This article reviews the elements consistent with the definition of a “profession” in the contemporary United States and argues that public health should be considered a distinct profession, recognizing that it has a unique knowledge base and career paths independent of any other occupation or profession. The Welch-Rose Report of 1915 prescribed education for public health professionals and assumed that, although at first the majority of students would be drawn from other professions, such as medicine, nursing, and sanitary engineering, public health was on its way to becoming “a new profession.” Nearly a century later, the field of public health has evolved dramatically in the direction predicted. It clearly meets the criteria for being a “profession” in that it has (1) a distinct body of knowledge, (2) an educational credential offered by schools and programs accredited by a specialized accrediting body, (3) career paths that include autonomous practice, and (4) a separate credential, Certified in Public Health (CPH), indicative of self-regulation based on the newly launched examination of the National Board of Public Health Examiners. Barriers remain that challenge independent professional status, including the breadth of the field, more than one accrediting body, wide variation in graduate school curricula, and the newness of the CPH. Nonetheless, the benefits of recognizing public health as a distinct profession are considerable, particularly to the practice and policy communities. These include independence in practice, the ability to recruit the next generation, increased influence on health policy, and infrastructure based on a workforce of strong capacity and leadership capabilities.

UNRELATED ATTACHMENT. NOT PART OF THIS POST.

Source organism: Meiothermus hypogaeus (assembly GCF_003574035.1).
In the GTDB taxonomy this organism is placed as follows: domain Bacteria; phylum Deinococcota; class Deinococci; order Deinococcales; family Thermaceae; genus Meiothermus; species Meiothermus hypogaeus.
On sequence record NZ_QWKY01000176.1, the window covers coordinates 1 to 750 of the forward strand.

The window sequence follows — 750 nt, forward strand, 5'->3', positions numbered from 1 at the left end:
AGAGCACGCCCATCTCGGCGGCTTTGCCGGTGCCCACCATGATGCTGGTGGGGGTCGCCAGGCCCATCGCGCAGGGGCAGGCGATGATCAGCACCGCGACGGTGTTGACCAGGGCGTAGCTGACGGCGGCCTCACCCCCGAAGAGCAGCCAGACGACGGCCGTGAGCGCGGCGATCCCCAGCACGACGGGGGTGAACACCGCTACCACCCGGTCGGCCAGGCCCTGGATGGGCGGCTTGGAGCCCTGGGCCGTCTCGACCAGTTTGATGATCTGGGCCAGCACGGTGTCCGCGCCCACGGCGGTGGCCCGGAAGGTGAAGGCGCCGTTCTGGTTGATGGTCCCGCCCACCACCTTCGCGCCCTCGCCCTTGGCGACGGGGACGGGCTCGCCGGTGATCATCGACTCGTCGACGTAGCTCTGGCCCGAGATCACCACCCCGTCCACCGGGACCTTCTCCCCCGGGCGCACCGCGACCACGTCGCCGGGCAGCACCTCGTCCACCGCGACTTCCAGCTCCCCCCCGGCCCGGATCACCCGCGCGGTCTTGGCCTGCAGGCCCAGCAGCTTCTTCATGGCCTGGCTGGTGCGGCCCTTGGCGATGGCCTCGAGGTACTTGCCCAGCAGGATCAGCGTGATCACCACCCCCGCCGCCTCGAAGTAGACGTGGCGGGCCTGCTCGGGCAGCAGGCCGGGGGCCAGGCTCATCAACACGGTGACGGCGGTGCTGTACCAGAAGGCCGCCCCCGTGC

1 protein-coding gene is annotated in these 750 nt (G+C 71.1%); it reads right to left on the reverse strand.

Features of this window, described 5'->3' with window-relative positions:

This article reviews the elements consistent with the definition of a “profession” in the contemporary United States and argues that public health should be considered a distinct profession.
Arlington, Virginia (Dr Evashwick); and Division of Health Policy and Management (Dr Begun), School of Public Health (Dr Finnegan), University of Minnesota, Minneapolis.
Correspondence: Connie J. Evashwick, ScD, FACHE, CPH, CAE, 2040 N. Oakland St., Arlington, VA 22207 (firstname.lastname@example.org).
This article was prepared without the support of external funding.
Dean Finnegan is the chairman of the board of the Association of Schools of Public Health (ASPH) and is a member of the Framing the Future Task Force. Dr Evashwick was the senior director of Academic Programs for ASPH between August 2010 and April 2012. We do not believe that either of these affiliations constitutes any conflict of interest. Dr Begun declares no conflicts of interest.
The authors would like to acknowledge the provocative thinking inspired by the Education Committee and Framing the Future Task Force of the ASPH.